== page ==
Natural Shampoo

Converting to a natural shampoo that does not recommend the use of a conditioner around the time of dying my hair made me very nervous. Very nervous indeed.

But I really needn’t of been.

Odylique’s Gentle Herb Shampoo is great!

unnamed (39)

It is 100% natural and 70% organic. It is free from animal testing, sulfates, fragrance, artificial preservatives and salt and it comes in a 100% recycled UK-made bottle.

To get the best out of the shampoo I put a couple of pumps in my hands and lather onto my hair and scalp, leave to soak for about 2-3 minutes, then rinse. Leaving the shampoo in gives the hair a chance to absorb the active ingredients. This is what takes away the need for a conditioner and still works on sensitive scalps and dyed hair.

Please be aware that because this shampoo is sulfate free, it does not lather as much as a ‘normal’ shampoo, this does not mean you haven’t used enough.

unnamed (38).jpg

INGREDIENTS: ALOE VERA JUICE, COCONUT AND CORN GLUCOSE, COCONUT OIL, CHAMOMILE, NETTLE, HORSETAIL, ROSEMARY, SUNFLOWER, SUGAR CANE, PLANT STABILISERS

My hair is in great condition at the moment, I find a wash now lasts two days instead of one and I’m saving money/creating less waste on not using a conditioner.

Cheers Odylique!

Saturday Shop

I don’t often go shopping. It’s always busy, people are annoying and on most high-streets I HATE what’s on offer. Yesterday however I braved the grim weather  and annoyances and spent the day shopping in Nottingham.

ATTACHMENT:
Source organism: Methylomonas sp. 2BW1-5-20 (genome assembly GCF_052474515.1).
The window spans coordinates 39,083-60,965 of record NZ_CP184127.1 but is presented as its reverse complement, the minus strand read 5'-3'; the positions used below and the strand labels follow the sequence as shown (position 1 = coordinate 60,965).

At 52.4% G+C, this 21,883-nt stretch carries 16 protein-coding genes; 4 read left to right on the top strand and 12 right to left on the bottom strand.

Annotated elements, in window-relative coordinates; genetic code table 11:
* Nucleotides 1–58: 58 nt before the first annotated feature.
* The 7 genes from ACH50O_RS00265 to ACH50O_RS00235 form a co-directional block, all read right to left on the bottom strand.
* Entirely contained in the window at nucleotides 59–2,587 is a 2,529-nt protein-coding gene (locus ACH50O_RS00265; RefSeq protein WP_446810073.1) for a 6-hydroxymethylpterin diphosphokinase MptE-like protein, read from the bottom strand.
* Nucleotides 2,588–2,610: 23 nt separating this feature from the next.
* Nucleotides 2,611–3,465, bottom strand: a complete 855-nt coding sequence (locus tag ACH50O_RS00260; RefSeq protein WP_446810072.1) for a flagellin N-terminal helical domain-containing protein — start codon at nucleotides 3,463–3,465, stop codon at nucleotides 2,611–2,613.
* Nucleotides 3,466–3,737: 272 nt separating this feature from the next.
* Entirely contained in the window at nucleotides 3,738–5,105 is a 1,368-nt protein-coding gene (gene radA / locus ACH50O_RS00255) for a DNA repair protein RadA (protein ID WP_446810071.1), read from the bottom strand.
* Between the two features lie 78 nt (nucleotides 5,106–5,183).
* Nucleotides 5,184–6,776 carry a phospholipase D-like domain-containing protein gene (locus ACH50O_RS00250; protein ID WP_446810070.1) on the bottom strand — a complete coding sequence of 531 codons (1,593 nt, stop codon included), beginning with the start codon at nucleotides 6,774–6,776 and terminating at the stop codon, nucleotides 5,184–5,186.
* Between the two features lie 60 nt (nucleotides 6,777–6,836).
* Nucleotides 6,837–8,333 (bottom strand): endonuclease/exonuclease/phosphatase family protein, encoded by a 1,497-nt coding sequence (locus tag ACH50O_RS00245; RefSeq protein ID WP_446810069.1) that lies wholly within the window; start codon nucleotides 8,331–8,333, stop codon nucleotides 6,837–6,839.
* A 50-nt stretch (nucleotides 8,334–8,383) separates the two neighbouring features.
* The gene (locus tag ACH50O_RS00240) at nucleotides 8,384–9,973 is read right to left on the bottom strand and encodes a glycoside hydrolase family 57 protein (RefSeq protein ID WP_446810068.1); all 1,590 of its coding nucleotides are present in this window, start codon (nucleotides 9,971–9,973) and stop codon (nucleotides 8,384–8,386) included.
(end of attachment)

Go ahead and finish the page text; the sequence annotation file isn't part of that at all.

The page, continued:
Before going I did some research on vintage and independent stores to go visit. Nottingham, it turns out, has plenty!

Vintage

I love vintage, not only is it the most sustainable kind of purchase (apart from not buying at all) but the quality and design of retro clothes are just so much better.

unnamed-2

On my visit to Nottingham I went into Cow, Wild, Braderie and Hopkinson‘s and managed to treat myself to a new dress and cardigan.

unnamed-1

Not going to lie, vintage shopping takes more effort than browsing an organised rail in Marks and Sparks. But it is fun having a trawl through rails and piles of retro clobber. Laughing at some of the styles, being slightly frustrated that an amazing item is 10 times too small or big and falling in love with something that has a little rip or stain is all part and parcel of the experience.
unnamed-3

Vintage items are not just “used clothes”, they’re a piece of history, both in the historical sense and on a personal level. Think about the people who wore them, what’s their story?

Other advantages – Tonnes and tonnes of clothing ends up at landfill every week. Buying vintage lessens this waste. The cost of creating a brand new piece of clothing is not only expensive monetarily but environmentally, through the use of natural resources and the creation of pollution. Buying something that already exists reduces that cost.

Give it a go, shop vintage!

Independent

Hidden up a side street a pretty window display caught my eye. I decided to pop in and have a browse. Stick and Ribbon is one of the friendliest shops I’ve ever been in. Filled with one off, independent pieces I was welcomed and shown what was on offer.

A few weeks back when I was doing research for ethical lingerie I came across Kinky Knickers, and to my delight Stick and Ribbon stocked their items. Kinky Knickers is a British handmade lingerie brand that partners with Mary Portas. Sewn in Manchester with love and care, their pants are designed to be comfy, have no VPL and to look pretty.

unnamed-12

I couldn’t resist. Bought myself a pair. Not just a great quality pair of pants, but they provided a giggle. Hidden in their washing guidelines was a handy tip:

“Wash similar colours together. Use colour safe detergent (or give it to your mother – she’ll know what to do.”

It is these personal touches that make buying independent so very worth it. But don’t worry Mam, I’ll wash them myself!